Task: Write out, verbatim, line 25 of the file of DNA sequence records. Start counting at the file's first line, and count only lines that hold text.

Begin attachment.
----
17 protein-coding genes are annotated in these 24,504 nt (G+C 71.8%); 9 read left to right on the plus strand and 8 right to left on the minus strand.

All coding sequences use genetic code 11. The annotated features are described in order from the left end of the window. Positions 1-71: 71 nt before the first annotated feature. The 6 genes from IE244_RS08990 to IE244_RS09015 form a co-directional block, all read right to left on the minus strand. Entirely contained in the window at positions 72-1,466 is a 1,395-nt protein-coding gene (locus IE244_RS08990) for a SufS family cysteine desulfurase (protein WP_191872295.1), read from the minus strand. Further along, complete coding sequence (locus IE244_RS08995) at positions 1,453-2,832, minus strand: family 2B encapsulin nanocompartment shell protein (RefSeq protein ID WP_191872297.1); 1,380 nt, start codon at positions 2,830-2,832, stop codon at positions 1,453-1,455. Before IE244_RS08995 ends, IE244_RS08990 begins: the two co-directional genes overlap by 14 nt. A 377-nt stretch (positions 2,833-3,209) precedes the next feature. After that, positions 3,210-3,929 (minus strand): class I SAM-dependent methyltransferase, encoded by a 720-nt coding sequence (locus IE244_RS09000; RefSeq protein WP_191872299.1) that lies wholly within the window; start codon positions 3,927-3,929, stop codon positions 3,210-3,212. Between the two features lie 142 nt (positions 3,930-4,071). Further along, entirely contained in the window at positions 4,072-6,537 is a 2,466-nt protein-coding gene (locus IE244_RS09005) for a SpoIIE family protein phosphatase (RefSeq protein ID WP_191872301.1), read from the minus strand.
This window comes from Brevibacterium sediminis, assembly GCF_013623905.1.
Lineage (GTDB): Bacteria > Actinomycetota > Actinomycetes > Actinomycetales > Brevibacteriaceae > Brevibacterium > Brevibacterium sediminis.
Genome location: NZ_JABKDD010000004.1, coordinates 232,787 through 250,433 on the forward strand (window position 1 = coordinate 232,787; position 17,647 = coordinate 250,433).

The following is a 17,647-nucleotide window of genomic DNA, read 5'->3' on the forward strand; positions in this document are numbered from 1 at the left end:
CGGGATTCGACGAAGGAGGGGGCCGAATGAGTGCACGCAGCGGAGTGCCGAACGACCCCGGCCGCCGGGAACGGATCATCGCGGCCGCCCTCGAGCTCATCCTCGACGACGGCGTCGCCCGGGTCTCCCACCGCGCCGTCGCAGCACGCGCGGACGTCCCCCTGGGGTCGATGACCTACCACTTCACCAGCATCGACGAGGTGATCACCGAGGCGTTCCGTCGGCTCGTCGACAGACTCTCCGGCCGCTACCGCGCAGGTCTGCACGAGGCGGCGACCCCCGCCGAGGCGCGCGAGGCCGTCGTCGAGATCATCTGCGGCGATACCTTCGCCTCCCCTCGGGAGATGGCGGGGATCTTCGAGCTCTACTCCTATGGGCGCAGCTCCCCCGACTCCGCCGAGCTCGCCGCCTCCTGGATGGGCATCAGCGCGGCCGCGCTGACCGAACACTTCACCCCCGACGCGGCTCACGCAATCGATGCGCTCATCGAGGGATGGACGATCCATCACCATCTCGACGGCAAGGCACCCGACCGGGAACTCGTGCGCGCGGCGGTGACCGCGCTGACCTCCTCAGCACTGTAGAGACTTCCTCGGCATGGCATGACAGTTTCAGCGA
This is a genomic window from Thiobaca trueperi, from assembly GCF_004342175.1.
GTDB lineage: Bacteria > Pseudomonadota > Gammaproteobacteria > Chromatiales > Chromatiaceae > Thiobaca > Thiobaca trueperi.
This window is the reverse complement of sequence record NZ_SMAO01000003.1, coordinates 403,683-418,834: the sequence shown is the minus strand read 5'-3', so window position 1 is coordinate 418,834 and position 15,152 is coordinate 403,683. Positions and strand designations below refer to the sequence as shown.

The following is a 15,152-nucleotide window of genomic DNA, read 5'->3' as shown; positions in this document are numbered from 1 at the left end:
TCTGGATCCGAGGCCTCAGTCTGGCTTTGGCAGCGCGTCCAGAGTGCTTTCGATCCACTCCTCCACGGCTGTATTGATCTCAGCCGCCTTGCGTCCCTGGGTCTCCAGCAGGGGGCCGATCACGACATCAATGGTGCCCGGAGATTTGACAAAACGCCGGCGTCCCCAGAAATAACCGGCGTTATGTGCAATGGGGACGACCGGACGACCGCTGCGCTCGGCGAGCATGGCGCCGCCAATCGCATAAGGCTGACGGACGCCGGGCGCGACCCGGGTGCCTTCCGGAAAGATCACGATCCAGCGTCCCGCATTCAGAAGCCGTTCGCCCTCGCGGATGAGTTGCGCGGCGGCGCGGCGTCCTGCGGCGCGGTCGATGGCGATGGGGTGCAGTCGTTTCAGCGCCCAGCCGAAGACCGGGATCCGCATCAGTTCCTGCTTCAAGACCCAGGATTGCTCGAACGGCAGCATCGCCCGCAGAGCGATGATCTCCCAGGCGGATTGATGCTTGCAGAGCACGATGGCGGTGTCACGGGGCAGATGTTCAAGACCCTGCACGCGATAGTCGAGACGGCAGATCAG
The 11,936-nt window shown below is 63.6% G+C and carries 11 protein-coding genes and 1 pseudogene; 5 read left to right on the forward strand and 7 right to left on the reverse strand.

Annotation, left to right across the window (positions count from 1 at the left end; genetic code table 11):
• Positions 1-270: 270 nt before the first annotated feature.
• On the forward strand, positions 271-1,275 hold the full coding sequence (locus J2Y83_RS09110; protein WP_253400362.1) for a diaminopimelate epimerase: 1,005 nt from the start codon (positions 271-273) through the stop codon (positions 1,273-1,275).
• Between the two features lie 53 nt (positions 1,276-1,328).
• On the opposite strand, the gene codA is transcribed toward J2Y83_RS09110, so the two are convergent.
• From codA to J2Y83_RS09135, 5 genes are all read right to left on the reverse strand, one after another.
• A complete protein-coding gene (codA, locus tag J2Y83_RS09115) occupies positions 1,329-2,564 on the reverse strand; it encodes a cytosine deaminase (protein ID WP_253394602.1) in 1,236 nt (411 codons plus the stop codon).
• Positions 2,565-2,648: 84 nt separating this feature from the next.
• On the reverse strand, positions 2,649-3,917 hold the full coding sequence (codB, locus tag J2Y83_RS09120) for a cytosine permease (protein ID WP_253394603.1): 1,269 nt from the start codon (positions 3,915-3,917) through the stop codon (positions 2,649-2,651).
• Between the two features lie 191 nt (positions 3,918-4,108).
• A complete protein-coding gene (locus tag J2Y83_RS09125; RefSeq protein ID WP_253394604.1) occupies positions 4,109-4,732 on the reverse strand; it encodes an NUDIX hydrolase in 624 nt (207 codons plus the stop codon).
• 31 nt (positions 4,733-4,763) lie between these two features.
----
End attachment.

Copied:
• 31 nt (positions 4,733-4,763) lie between these two features.